Are we talking about how bad coal can be, or how bad a new, modern coal power plant would really be?

How about goal gassification? Use the nukes for stationary power and gassified coal to provide mobile power (if it is more cost effective than natural gas).

Oh, and it's only advantage is a huge advantage.

100 tons of mercury per year in the US sounds like a lot.

Let's assume it all stays in the air, and is distributed only over the lowest kilometer of the atmosphere.

The total annual release would then give 10*10^-6 milligrams/cu meter concentration, or .0004 times a conservative air upper limit.

Looked at numerically, that doesn't sound so bad. Of course, it won't be evenly distributed. So let's multiply it by a factor of 100.

Now it is .04 a conservative concentration.

I don't see a big problem here.

Also, I'm old enough to remember when a broken thermometer was an occasion to play with liquid mercury, and folks kept bottles of it around for that purpose. Now, a broken thermometer (if you can find an old mercury one) will cause a school to be evacuated and a horde of HazMat dressed folks to arrive. I had occasion to clean up a mercury spill a few years ago using modern standards and techniques. Those fun little balls of mercury suddenly looked like kryptonite, and I had to wear my mask and keep checking my hand held mercury vapor meters. Scary... real scary.

The ability to detect nanoscopic concentrations of things, and to do wide scale retrospective (and hence very poor) epidemiological studies has led to a Toxiphobic society.

Though they are not as clean as natural gas plants, or other newer technologies like solar-thermal and geothermal. The problem is we have a lot of dirty coal plants online. If we're going to build new plants or do major retrofits of coal plants, the question is not "cleaner coal vs. dirty coal" it's "cleaner coal vs. other new plant alternatives." My understanding is that seriously scrubbing coal plants are no longer much cheaper than other alternatives. And while coal is domestic, right now almost all electricity is domestic (or from Canada.) And the cleaner coal plants still require the mining. And the shipping of western coal to the east, though I have not calculated the numbers on that.

However, my challenge remains the same. If you take a megawatt-hour of demand off the grid, either by adding renewable power to it, or reducing waste, which type of existing plant would we want to see scaled back by that mwh? Not nuclear -- if it's there already it might as well generate, no matter what you think of it. Hydro? The water's going to flow no matter what you do, though there are arguments to increase spill at certain times for fish. So is it gas, or coal you would shut down? None of the arguments about improving coal I see here make the case it is gas, not coal, you would scale back.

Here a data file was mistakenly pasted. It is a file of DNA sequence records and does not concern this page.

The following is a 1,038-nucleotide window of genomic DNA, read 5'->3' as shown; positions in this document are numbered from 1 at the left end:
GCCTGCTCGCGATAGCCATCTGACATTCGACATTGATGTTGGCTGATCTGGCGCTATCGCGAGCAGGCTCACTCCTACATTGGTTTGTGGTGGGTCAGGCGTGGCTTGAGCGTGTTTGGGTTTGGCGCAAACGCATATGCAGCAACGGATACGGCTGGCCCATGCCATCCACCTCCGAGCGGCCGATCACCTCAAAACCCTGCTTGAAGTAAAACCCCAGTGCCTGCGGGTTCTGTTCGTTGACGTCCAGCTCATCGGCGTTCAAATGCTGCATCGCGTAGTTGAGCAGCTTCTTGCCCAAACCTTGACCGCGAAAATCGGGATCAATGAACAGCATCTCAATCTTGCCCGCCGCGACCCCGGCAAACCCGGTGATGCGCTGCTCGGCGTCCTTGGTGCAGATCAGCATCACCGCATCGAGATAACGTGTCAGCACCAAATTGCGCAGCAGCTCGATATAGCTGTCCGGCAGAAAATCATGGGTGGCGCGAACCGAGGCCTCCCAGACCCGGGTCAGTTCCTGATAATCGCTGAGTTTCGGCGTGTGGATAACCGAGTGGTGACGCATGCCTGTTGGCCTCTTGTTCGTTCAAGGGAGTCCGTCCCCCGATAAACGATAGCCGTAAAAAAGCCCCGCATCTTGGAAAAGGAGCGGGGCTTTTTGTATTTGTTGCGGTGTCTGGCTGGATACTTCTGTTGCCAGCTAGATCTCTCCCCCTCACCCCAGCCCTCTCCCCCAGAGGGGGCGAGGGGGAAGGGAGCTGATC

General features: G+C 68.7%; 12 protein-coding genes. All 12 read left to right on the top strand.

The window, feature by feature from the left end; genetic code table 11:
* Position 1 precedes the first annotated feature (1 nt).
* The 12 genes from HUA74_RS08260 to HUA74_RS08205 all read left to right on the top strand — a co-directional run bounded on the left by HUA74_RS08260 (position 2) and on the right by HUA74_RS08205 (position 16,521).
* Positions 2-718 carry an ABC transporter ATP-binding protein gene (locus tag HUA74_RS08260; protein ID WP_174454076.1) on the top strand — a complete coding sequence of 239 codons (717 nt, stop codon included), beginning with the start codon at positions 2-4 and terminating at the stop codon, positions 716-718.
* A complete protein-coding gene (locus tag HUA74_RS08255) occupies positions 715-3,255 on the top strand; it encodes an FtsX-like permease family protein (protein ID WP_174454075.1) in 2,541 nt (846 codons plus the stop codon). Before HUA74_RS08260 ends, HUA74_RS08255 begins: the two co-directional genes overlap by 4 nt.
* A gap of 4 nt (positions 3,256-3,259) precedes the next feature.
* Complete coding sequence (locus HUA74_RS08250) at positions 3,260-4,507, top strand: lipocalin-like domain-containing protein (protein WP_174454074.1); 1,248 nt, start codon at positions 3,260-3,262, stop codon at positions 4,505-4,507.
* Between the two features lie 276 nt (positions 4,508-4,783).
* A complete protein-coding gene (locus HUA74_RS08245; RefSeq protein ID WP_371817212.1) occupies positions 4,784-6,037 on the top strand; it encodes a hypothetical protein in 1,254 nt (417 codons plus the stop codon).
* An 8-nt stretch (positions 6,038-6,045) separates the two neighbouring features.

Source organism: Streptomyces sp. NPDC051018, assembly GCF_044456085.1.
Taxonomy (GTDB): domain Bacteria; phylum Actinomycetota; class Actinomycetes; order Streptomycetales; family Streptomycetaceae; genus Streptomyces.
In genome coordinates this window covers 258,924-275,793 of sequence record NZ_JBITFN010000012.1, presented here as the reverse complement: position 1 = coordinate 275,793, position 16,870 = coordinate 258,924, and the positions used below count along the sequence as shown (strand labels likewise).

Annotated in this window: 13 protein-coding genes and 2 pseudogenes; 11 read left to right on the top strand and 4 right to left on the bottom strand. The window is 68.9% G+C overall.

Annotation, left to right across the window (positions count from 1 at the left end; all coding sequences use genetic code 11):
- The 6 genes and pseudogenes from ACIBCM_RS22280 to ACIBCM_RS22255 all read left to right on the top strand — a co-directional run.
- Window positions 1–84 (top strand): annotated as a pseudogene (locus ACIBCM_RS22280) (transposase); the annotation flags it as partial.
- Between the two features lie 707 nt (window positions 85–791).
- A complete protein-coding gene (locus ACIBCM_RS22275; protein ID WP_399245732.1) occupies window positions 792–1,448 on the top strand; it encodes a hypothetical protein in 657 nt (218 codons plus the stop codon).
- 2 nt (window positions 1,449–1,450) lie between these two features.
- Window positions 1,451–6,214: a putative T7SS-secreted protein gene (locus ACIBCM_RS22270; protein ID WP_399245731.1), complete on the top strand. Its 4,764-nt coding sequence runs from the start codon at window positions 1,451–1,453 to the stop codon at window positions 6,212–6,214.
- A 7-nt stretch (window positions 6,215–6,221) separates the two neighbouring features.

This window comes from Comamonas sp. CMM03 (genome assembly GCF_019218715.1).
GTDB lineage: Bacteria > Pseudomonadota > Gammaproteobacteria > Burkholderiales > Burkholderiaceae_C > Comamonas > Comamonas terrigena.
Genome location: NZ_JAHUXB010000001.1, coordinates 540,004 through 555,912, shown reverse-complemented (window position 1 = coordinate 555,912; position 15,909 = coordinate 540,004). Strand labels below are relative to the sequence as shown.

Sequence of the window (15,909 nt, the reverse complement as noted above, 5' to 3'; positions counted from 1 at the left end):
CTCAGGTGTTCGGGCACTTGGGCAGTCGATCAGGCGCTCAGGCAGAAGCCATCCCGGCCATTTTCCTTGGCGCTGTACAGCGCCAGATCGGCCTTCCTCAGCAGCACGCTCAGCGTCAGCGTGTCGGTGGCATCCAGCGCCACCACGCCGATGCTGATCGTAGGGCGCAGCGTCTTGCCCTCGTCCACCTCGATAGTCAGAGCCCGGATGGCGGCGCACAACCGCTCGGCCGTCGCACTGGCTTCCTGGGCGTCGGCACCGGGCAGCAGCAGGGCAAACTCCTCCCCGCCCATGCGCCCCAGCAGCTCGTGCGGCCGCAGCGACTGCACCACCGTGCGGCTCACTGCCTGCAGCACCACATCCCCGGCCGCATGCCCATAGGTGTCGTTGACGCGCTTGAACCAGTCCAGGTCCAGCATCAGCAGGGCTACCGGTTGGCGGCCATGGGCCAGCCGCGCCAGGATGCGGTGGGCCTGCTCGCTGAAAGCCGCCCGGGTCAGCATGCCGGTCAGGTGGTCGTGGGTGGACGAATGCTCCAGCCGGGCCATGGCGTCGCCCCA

Right now, though, I suspect it is gas they scale back, because it's easier to turn down, and the fuel is more expensive. (Though coal went up in price quite a bit in recent times, and is settling back again.)

How much would it raise our power rates if the law mandated that power companies reduce coal sourcing first? (Or if the externalities of coal were taxed which would have the same effect.)

CO2 is not a pollutant in the sense that it is poisonous, but it is in
the sense that it has bad effects (causes global warming). However, it
is ALREADY AN ISSUE. The arctic ice is melting NOW. Due to the momentum
of the climate system (long response times), if we wait until we are literally
up to our necks in water, then we can't stop it in time. We have to start
attacking the problem now.

Yes, you can find sources on the internet who claim it's a hoax, just like
you can find sources which say the Holocaust didn't happen, aliens abduct
people regularly, the messias is alive and well and has come again and is
living in California, whatever. And yes, many millions of people believe
that the Earth was created 6000 years ago. The point is that no serious
scientist debates the fact that CO2 causes global warming and that this
will cause significant problems for us if the trend is not reversed. The
only bone of contention is whether this helps humanity more than, say,
malaria medication or vaccinations or clean water for the third world.

Another important point: it's not a problem for the planet, it's a problem
for us. The Earth used to be much warmer (back in the dinosaur times, the
carbon now in fossil fuels was in the atmosphere) and the Earth and even
life will survive. Even humanity might survive global warming, but at
enormous costs, while we can get by with small costs now if we act soon.

Government agenda? I would say the government agenda of the 8 years of
George W. Bush was to deny that there is even a problem. (Of course,
Bush also believes the Earth is 6000 years old and that evolution is
"just a theory".)

I like Brad's blog as well. I'm a regular reader, sometimes commentator
and appreciate the man's intellect. I am still grappling with the fact
that he finds mandatory ID cards almost as big a problem as global warming.